I honestly can’t tell if this is because we conservative Christians are all just Pelagians or because we’ve truly decided that marketing the Gospel and making it palatable is the most important thing – above even being honest about what it actually is.

    In the end, I actually see a lot of similarities between both the liberal mantra that homosexuality can be blessed by God and the conservative mantra that we mustn’t identify too closely with our sin. I just don’t see how either fits with Christianity.

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    • So, if you don’t experience a change in desire, you didn’t try hard enough?

      Evidently the vast majority of people who go through ex-gay programs weren’t able to try hard enough to get God to take notice and reduce or eliminate their same-sex attraction.

      http://www.patheos.com/blogs/warrenthrockmorton/2011/10/27/the-jones-and-yarhouse-study-what-does-it-mean/

      Needless to say, I did not enjoy that article, as it’s hard to enjoy something that’s filled with sugar-coated untruths and passive aggressive condemnation.

      • HI LJ,

        Thanks for your response. I believe this scripture to be accurate and filled with hope.

        By his divine power, God has given us everything we need for living a godly life. We have received all of this by coming to know him, the one who called us to himself by means of his marvelous glory and excellence. 2 Peter 1:3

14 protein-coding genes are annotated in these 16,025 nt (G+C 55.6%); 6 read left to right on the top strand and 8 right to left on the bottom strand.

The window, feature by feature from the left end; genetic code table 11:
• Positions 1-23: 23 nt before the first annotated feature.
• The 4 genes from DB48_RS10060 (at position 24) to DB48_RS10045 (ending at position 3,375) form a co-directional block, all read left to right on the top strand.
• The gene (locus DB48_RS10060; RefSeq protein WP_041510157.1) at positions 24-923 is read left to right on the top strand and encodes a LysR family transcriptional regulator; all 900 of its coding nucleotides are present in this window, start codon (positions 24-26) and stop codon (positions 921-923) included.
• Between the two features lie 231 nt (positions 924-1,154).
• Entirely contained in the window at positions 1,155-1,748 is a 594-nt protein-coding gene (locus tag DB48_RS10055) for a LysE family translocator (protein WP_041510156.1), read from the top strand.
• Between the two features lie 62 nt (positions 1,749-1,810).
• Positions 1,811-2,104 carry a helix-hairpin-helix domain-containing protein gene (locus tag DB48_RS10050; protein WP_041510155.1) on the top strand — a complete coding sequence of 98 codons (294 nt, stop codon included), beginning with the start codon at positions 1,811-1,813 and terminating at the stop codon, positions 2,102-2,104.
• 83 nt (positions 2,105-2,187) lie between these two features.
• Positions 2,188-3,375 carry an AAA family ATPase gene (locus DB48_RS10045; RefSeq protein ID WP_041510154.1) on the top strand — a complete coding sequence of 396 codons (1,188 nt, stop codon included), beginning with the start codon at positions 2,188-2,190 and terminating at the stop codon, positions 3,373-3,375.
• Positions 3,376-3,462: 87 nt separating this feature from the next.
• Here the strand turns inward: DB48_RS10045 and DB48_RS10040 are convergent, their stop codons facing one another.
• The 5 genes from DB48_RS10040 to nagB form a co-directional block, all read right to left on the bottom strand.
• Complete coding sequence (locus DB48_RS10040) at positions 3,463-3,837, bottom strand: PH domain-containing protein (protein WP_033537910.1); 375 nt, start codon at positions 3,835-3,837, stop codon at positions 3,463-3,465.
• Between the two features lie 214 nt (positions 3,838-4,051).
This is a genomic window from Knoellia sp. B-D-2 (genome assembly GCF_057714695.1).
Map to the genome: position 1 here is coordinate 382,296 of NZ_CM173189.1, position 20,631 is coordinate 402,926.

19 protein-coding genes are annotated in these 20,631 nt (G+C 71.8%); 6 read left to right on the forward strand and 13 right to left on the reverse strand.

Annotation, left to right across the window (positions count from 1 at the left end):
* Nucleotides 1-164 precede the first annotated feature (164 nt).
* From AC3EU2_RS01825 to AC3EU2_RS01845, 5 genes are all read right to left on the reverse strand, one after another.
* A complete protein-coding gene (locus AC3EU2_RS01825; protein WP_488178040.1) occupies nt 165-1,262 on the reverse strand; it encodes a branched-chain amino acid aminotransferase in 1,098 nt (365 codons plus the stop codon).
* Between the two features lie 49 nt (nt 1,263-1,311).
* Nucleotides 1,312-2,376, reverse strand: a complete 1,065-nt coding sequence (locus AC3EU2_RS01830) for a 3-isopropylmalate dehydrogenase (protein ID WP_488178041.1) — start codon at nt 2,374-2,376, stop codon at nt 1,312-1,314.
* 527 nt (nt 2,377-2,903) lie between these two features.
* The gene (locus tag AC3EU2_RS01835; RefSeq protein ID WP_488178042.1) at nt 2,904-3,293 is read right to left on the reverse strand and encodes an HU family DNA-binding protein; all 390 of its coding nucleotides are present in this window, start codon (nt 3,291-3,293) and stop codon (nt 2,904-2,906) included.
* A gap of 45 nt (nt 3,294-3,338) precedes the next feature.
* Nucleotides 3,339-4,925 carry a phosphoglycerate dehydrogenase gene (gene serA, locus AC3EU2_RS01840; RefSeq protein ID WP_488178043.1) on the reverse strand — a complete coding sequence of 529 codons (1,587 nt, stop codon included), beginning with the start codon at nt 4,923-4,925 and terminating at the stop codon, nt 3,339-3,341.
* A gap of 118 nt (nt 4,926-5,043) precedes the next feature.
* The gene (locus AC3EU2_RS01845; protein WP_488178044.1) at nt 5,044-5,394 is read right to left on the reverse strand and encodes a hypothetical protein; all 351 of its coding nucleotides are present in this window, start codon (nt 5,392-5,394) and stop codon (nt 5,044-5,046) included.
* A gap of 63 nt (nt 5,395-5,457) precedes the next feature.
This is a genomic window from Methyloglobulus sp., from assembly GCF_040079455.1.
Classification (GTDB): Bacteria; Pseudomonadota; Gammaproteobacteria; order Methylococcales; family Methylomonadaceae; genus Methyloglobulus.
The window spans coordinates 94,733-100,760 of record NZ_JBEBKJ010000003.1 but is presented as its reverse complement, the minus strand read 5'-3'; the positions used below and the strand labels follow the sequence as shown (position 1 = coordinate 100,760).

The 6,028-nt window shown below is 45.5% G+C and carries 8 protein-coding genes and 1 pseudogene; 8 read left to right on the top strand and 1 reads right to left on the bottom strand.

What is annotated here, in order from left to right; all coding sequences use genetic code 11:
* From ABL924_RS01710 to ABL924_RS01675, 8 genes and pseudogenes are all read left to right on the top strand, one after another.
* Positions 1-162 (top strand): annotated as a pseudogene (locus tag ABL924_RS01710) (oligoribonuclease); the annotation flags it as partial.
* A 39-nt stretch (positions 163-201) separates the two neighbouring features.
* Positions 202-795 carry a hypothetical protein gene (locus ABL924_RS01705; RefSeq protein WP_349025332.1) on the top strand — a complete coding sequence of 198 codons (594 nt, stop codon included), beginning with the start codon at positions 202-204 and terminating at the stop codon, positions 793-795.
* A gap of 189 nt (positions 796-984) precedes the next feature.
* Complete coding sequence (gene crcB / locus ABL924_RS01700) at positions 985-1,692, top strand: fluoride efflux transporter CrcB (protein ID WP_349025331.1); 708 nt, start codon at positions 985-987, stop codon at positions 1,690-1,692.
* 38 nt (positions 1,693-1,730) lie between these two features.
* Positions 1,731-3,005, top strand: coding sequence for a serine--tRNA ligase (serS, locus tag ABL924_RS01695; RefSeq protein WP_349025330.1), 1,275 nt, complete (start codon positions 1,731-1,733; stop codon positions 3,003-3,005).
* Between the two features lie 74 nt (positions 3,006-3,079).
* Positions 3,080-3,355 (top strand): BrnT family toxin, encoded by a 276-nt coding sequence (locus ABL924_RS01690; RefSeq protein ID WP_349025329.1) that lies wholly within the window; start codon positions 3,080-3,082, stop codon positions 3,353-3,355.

I do not think that the article references “trying hard”. It is about the slow and painful process of living “through” Christ as in 1 John 4:9.

        Every Christians identity is in Christ, not what you do or what you feel. As Paul says, we see no man in the flesh, but accoring to who they are in Christ.

        The last thing I would want to convey in any way to you is that you need to try harder or others need to try harder.

        I don’t see passive agressive or condemnation in this article but David Kyle Foster’s personal experience and representative of the circles that he moves in.

        I work with men who have come out of SSA and many of them are on a journey toward greater freedom over their SSA.

        The foundational reality for freedom for any believer is a passionate, all consuming desire to walk in greater intimacy and live our life in the Trinity.

        Peace

        Tim